I finally had to face the fact that my husband was an alcoholic and things weren't going to get better because he had no desire to change. He finally moved out because he said he was tired of my nagging, but now I feel guilty because I'm not around to take care of him. Should I ask him back?
Elsewhere in your letter, you make it clear that you still love your husband in spite of his problems — and this is why you can’t just forget about him or wash your hands of him. I commend you for your concern.
But if you truly love your husband, you want what is best for him — and what is best is for him to face his problems and deal with them. But will this happen if you simply ask him to return? In all likelihood, he’ll insist you stop your nagging (if that was actually an issue) — but beyond that he’ll probably just keep living the way he always has, and nothing will be solved. Don’t, in other words, become what psychologists call an “enabler” — someone who just helps a person keep practicing their bad habit.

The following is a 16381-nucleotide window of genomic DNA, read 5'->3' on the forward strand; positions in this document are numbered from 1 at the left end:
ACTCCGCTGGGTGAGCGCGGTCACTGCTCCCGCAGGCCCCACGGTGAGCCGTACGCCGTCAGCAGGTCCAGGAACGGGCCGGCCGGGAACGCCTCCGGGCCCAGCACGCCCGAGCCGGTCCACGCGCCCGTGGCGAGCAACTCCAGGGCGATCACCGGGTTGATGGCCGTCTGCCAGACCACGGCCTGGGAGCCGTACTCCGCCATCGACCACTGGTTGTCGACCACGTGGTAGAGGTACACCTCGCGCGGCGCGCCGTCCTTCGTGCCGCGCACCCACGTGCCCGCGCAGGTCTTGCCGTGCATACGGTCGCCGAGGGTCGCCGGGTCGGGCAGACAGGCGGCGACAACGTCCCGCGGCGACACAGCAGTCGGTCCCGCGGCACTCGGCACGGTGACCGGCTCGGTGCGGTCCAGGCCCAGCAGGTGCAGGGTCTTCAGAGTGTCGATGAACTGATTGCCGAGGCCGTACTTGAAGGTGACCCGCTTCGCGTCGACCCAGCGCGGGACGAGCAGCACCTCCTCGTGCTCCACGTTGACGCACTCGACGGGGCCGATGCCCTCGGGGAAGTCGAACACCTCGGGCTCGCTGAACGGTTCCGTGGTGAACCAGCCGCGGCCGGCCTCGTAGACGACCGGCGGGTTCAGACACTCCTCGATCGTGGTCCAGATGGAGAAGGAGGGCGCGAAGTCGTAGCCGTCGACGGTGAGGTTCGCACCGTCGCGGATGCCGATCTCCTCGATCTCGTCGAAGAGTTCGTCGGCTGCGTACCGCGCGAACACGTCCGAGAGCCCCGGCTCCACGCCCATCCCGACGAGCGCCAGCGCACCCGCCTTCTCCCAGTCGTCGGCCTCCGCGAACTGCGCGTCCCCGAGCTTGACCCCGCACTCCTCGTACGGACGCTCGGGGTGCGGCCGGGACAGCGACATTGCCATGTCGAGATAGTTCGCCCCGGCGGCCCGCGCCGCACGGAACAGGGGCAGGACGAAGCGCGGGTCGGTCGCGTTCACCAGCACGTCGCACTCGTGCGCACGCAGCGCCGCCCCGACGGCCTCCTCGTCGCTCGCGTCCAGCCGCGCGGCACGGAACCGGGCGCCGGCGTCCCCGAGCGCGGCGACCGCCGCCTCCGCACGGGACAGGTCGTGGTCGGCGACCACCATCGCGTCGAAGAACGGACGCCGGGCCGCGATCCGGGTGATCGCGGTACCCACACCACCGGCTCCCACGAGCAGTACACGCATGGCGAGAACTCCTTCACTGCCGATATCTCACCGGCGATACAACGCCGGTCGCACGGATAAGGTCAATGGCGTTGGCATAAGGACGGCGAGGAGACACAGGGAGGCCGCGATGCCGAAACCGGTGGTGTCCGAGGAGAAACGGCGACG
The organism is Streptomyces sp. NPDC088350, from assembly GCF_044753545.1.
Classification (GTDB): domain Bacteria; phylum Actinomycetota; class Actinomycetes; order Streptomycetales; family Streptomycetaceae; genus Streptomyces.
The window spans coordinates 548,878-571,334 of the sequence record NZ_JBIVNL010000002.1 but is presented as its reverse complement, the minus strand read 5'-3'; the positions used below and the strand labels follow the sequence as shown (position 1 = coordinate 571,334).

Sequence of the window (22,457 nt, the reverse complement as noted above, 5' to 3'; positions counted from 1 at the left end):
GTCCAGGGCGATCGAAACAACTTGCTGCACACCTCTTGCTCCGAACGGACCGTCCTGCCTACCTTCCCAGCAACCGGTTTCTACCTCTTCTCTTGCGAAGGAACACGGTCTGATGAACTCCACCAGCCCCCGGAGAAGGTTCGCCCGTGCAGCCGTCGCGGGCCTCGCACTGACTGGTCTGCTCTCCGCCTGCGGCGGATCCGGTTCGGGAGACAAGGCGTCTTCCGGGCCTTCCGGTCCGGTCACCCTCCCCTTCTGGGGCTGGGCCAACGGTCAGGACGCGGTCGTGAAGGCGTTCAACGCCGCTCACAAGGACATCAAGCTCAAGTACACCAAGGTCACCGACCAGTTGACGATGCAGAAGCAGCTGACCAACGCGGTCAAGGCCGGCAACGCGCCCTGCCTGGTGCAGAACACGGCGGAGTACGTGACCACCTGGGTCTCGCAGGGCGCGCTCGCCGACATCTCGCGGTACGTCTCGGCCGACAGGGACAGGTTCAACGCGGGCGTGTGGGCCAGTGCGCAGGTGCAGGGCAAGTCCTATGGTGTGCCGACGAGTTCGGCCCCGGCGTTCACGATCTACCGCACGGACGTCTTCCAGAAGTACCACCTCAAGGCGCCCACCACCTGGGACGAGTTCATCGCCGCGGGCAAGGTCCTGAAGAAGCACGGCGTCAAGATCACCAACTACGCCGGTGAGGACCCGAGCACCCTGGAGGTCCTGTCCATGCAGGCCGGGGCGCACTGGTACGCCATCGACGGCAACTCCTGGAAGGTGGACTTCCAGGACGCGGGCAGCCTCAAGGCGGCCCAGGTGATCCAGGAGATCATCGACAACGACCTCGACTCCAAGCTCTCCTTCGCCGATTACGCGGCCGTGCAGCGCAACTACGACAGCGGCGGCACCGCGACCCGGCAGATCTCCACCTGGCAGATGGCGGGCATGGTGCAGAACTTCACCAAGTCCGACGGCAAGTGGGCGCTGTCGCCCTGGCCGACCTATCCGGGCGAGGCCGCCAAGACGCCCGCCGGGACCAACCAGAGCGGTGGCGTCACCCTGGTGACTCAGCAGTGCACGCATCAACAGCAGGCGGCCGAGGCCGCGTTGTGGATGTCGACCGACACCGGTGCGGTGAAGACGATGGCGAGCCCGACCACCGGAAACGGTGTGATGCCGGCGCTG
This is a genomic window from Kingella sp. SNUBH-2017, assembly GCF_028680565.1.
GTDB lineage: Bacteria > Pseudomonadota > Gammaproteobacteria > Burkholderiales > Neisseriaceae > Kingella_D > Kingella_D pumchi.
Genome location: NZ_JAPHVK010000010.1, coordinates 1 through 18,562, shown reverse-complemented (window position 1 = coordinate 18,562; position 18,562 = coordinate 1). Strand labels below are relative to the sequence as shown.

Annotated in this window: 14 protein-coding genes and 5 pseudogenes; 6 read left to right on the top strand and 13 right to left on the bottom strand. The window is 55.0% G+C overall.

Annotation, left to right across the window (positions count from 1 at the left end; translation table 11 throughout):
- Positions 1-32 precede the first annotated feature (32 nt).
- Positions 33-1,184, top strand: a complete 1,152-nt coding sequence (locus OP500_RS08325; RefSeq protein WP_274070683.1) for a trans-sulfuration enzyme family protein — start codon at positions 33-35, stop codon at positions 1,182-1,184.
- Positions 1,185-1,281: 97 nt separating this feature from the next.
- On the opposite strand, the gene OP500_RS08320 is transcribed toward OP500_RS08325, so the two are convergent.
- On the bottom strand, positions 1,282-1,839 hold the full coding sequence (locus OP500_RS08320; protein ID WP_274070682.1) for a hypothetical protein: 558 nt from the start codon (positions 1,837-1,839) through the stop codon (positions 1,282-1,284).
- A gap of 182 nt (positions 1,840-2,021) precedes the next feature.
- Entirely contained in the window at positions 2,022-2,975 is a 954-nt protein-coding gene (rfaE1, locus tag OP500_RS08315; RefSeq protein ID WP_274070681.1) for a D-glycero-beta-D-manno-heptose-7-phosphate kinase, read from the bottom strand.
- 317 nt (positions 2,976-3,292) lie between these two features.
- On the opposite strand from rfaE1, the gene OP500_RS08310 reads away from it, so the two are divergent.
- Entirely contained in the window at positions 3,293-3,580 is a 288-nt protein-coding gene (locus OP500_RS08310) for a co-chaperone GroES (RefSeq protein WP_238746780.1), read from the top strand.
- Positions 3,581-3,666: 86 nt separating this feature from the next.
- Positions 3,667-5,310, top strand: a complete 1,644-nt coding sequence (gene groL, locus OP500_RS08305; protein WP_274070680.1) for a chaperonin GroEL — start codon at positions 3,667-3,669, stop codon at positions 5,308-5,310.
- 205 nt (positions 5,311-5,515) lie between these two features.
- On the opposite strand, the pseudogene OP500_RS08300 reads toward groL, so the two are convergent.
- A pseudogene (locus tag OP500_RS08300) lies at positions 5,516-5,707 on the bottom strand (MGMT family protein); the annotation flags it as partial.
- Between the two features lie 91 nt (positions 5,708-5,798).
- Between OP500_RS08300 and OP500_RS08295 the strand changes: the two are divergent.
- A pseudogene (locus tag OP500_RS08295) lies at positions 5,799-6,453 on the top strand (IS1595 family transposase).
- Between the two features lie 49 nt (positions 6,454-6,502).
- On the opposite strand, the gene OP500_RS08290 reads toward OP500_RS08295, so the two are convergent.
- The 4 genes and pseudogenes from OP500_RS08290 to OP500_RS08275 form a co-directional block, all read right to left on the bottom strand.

Ask God to give you wisdom as you seek to help your husband. If you invite him to return, insist that he first get involved with an alcohol treatment program; your doctor or pastor can suggest one in your community. It may not be easy for him to deal with his problem — but the alternative is eventual death.
Most of all, urge your husband to turn to Christ. God made him; God loves him — and God wants to help him. The Bible says, “I can do all things through Christ who strengthens me” (Philippians 4:13, NKJV). These words are true — both for you and your husband.